Planning to go abroad for business Here are seven cultural faux pas to avoid

(4) Panama

Tip 1: Panamanians do business with people, not companies. So a focus on building a network and maintaining relationships is key. This means finding ways to spending quality time with people and not just jumping to the task.

Tip 2: In Panama the sense of time, urgency and deadlines can be very different than in the UK, so be very conservative in estimating how long it will take and how much it will cost to complete a project. This applies to large scale projects as well as a tasks you outsource or delegate.

(5) Indonesia

Tip 1: You will almost certainly be offered snacks or tea at business meetings. It is good practice to wait for the host to drink (or eat) first or to specifically ask you to eat before starting to drink.

Tip 2: Indonesians may not hold back on some topics not often discussed or considered rude in the UK. These could include your weight, marital status, age and religion. Plan an answer you are comfortable with ahead of time on these topics.

(6) Hong Kong

Tip 1: Most communication, even if the person is in the cubicle or office next to you, will be done through a computer screen on an instant messages programme. Do not take it personally if people prefer an instant message or text to a phone call or face-to-face conversation.

Tip 2: Taking clients out for lunch is really important a lot of locals are taking out clients to celebrate Christmas, New Year and Chinese New Year in one meal. Going out for an informal drink after work as you would in the UK does not work well in Hong Kong. This would be seen as an official work event no matter how informal you want to make it.

(7) Australia

Tip 1: Theres a more social approach to business in Australia. After meetings at the office are held it can continue socially at restaurants or pubs. Sometimes there may be even be personal invites to peoples houses for BBQs. This is just as important as the main meeting to build that relationship and get to know the client better.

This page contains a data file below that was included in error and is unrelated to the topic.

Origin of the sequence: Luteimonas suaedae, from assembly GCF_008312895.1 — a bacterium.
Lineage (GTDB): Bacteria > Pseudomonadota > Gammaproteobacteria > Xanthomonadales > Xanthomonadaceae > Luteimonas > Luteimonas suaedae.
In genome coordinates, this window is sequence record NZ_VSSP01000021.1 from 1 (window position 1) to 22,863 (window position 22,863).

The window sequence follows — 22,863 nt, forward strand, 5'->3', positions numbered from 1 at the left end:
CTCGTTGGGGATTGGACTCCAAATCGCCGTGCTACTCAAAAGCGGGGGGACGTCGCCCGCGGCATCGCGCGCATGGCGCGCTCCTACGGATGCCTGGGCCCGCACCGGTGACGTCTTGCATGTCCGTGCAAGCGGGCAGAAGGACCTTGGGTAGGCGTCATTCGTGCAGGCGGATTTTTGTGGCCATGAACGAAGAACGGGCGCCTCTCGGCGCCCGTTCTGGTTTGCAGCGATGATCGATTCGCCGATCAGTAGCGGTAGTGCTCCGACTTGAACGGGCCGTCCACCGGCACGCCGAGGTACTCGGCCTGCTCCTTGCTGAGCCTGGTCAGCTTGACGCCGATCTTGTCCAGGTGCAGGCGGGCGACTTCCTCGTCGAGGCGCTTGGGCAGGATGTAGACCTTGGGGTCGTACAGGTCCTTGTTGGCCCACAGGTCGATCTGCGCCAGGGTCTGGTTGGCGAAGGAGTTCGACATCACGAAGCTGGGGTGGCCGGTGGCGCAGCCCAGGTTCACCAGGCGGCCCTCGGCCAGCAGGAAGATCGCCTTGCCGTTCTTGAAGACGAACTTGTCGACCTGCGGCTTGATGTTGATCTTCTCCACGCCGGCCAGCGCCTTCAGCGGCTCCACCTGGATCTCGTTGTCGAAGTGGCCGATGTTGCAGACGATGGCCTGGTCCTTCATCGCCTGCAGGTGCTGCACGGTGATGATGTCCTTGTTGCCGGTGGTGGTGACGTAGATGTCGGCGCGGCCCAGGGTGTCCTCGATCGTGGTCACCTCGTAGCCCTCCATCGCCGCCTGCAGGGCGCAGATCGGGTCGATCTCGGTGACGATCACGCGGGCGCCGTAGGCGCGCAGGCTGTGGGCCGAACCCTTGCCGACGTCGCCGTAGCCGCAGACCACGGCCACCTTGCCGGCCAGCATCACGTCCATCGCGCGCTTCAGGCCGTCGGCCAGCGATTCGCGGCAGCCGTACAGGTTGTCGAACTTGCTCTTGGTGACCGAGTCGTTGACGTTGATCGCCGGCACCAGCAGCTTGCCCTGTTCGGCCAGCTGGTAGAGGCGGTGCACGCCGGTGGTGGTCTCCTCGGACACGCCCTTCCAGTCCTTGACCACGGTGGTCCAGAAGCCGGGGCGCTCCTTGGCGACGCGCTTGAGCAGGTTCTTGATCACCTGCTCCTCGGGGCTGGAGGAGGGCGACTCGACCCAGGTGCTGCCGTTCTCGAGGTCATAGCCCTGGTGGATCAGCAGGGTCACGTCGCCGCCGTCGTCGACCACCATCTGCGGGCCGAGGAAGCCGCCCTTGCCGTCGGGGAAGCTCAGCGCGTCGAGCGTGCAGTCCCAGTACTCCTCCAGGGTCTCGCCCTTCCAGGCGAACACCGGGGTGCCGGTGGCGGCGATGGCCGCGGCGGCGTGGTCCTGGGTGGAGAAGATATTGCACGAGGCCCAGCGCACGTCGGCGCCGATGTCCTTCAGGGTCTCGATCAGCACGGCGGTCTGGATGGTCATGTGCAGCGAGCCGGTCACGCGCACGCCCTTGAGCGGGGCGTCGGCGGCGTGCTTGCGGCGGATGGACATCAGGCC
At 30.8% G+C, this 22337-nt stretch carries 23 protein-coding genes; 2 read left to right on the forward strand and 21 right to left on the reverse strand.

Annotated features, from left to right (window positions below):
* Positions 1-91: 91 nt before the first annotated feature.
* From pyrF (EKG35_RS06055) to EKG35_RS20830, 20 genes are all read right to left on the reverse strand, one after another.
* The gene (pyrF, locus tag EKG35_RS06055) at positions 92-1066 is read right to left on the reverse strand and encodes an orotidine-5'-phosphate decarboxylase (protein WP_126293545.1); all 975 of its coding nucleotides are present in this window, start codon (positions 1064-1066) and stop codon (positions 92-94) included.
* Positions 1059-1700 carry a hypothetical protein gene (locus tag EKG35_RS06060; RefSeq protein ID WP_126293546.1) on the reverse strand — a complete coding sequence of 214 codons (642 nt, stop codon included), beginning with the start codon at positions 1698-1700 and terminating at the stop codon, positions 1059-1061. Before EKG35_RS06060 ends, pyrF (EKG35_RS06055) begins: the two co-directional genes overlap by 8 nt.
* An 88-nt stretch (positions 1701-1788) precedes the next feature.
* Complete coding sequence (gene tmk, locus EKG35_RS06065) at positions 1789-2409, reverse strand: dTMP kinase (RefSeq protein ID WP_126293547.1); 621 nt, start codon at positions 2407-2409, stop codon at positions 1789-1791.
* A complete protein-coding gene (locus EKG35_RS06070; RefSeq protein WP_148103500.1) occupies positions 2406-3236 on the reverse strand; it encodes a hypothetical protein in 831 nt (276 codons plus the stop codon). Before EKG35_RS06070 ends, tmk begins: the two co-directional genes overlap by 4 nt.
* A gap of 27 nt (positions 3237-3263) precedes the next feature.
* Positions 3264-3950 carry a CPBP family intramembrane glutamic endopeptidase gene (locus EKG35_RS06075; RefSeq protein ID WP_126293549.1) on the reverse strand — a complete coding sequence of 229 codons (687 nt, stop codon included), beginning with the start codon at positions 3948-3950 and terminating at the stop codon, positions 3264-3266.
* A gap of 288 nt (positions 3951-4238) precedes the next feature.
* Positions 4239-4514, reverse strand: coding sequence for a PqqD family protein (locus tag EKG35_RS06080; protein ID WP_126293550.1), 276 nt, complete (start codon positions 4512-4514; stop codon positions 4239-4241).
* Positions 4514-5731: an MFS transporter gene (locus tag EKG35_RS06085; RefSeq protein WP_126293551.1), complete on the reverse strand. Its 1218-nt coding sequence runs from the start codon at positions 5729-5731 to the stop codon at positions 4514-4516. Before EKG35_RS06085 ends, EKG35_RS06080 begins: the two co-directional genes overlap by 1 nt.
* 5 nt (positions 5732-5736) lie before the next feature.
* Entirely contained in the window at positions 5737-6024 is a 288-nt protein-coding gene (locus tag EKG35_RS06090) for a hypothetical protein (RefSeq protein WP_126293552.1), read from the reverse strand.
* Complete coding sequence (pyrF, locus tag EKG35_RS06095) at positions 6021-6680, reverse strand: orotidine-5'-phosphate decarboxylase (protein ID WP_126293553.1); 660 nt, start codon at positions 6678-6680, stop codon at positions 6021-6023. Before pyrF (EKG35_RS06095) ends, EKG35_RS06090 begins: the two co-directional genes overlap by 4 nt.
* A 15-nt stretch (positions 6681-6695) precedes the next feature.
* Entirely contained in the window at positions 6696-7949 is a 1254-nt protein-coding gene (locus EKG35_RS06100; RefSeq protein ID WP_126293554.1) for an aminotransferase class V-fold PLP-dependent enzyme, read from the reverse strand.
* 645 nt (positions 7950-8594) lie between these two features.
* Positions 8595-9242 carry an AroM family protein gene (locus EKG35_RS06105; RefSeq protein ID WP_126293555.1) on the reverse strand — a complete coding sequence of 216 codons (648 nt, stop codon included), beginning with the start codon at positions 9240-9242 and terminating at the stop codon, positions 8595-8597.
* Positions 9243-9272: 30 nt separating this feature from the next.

Tip 2: Dress style is largely smart causal rather than full business suits. More conservative businesses will certainly still dress more formally but in many cases being “overdressed” will not be seen as a sign of respect as it might be in the UK.

The more you look into global business culture, the more apparent differences become and the potential impact this can have on working relationships and networking abroad.

But it is also important to remember there are no guarantees with doing business in other cultures no matter how much you know. People and cultures are always full of surprises. That is why the most important thing is to be curious at all times. Even if you are in a familiar situation or with a client or colleague you feel you know well, try not to make assumptions.

Consider cultural differences an opportunity to explore, not just the differences but what they mean and how they developed. What does that ambition look like Well, make sure you truly observe what people are saying and doing, ask questions about what you observe and lastly, share information about cultural norms you are used to and the reasoning behind it. It takes real understanding to make a success of doing business abroad.

With footballs January transfer window closed and players from all over the world arriving in Britain to start a new career, managers are being warned it may not be easy to integrate them all quickly. And believe it or not, the exchange offers some lessons for business leaders.

Alyssa Bantle is global curriculum manager at Crown World Mobility.

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